For years I have felt growing unease at the calls for translators to donate their services to "good" causes like Translators Without Borders. It's not that I'm opposed to pro bono work; I have engaged in it often enough myself over the years in translation and other professions. But with the exception of sustainable projects like the development of sustainable translation capacities for the Maa language in Kenya, with technology support provided by Kilgray and instruction time donated by colleague Marel Pawelec, I have not found the appeals particularly convincing.
It was at the IAPTI 2014 conference in Athens that I heard the concerns I had been able to articulate presented in another's convincing words, with many more ethical issues to consider. About halfway through Attila Piroth's talk, the slide above summarized the greatest of my misgivings in a rather humorous way. My first reaction to the "new Board" for "Report Without Borders" was rib-breaking laughter and no f-ing way! But really, does the composition of those calling the shots at Translators Without Borders look much better?
Climate change affects not only our planet but the character of charity in its landscapes. In the territory of traditional charities, material profit motives are considered not to be part of the works and the charitable acts typically involve either in-the-moment services or goods to address immediate needs or fixed-long term assets usually managed under strict guidelines and localized in communities. Examples of the former are food, medicines and medical care, the latter might be hospitals, schools, clean wells or power facilities. Transparency in many cases serves to encourage donors with the expectation that the gifts will be used for good, non-profit purposes.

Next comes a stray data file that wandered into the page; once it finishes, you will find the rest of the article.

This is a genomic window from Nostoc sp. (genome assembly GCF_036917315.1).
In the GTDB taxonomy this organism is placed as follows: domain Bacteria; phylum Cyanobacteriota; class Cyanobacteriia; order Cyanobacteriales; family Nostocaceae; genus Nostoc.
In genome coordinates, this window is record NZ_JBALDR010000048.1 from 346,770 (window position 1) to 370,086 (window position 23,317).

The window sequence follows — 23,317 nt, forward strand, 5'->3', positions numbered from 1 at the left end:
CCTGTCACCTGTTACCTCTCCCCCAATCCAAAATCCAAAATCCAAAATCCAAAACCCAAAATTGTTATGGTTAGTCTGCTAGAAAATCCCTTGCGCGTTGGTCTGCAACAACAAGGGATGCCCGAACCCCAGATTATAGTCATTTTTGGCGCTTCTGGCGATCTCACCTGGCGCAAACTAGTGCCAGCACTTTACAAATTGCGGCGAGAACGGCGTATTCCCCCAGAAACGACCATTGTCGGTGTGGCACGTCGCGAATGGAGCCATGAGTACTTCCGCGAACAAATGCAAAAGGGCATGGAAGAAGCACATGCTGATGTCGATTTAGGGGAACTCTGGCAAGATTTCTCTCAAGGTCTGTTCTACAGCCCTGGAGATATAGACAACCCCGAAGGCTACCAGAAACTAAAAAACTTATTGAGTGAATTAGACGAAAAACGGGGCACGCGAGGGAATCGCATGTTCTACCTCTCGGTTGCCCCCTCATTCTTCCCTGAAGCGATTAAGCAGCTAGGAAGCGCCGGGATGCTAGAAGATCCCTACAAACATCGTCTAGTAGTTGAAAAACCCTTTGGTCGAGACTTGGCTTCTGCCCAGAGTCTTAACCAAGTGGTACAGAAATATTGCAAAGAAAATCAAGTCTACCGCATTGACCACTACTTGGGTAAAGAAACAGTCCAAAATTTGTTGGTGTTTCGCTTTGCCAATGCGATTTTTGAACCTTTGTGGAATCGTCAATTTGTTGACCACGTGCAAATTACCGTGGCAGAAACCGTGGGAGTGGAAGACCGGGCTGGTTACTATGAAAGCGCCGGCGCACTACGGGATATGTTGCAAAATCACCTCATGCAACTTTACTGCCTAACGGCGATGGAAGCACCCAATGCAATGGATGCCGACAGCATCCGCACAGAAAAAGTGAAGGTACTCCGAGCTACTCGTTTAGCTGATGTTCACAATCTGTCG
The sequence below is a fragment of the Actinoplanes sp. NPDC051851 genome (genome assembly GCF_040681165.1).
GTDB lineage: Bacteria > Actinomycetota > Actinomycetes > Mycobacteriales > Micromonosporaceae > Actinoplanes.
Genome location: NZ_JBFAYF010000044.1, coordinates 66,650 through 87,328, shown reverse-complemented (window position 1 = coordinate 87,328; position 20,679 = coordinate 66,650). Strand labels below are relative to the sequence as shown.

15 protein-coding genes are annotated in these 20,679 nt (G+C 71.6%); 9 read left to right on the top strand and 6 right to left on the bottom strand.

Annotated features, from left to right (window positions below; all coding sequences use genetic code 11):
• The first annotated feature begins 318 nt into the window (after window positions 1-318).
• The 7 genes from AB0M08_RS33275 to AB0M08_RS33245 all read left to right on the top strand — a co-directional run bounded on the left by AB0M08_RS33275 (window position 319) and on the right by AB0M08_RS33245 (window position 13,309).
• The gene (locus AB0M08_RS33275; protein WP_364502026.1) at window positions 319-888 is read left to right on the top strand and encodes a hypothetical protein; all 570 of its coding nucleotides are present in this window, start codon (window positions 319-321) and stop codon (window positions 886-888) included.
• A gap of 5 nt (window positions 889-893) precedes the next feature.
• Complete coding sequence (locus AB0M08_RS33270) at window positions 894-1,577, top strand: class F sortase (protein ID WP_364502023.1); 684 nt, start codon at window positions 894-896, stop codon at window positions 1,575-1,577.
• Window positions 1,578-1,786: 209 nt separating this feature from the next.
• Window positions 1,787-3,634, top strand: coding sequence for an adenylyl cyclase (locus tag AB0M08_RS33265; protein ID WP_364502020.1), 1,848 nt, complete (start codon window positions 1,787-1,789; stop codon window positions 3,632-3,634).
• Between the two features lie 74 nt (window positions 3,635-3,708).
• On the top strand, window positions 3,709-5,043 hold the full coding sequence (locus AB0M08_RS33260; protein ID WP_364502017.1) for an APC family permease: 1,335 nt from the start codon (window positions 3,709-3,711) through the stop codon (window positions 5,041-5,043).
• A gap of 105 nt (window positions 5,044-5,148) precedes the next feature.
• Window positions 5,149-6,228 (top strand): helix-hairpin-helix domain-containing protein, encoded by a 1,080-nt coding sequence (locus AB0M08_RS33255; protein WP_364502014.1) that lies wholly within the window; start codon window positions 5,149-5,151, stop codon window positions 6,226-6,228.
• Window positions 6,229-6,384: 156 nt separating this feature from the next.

With translation, the picture is a little different. The work donated to TwB not only covers short-term needs and frees up funds to pay for administration, information technology services and other more professional, compensation-worthy needs, it comprises long-term intangible (language) assets which are not localized to the charity recipients but which can be stored, replicated and perhaps transferred to commercial applications by its curators, those who control the organization. There is no special legal regime to regulate the use of such assets; translation work which is given today in good faith for disaster relief might tomorrow find its way into the resources for paid pharmaceutical projects ordered from one of the large companies represented on the TwB boards.
In a series of posts to follow, I'll examine some of the issues and ethical questions raised this year in Athens with regard to Translators Without Borders, so you can decide for yourselves cui bono?